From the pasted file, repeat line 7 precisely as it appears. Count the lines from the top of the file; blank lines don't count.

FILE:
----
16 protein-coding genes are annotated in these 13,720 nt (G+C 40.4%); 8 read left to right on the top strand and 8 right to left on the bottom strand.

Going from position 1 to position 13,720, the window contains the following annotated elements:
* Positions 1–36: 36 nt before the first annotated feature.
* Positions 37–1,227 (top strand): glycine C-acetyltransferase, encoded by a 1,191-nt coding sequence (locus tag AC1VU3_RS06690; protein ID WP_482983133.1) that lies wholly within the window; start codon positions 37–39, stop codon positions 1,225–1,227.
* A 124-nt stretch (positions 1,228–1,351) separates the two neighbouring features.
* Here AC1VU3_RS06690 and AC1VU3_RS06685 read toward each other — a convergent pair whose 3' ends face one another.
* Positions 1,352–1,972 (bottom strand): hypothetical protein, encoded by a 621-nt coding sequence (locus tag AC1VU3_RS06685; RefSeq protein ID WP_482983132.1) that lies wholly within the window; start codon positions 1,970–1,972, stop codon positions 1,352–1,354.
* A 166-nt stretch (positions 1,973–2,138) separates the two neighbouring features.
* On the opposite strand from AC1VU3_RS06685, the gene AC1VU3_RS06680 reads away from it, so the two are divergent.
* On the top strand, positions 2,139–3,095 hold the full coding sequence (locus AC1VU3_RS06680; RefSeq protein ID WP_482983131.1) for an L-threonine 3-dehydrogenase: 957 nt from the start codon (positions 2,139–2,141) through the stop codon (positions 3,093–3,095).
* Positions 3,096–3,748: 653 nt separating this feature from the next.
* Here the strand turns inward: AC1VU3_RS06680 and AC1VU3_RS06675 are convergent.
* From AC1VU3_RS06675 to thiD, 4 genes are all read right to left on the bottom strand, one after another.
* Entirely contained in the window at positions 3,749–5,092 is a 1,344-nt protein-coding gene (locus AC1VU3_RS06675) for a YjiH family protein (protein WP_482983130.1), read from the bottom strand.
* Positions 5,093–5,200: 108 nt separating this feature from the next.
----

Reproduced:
* Positions 1,352–1,972 (bottom strand): hypothetical protein, encoded by a 621-nt coding sequence (locus tag AC1VU3_RS06685; RefSeq protein ID WP_482983132.1) that lies wholly within the window; start codon positions 1,970–1,972, stop codon positions 1,352–1,354.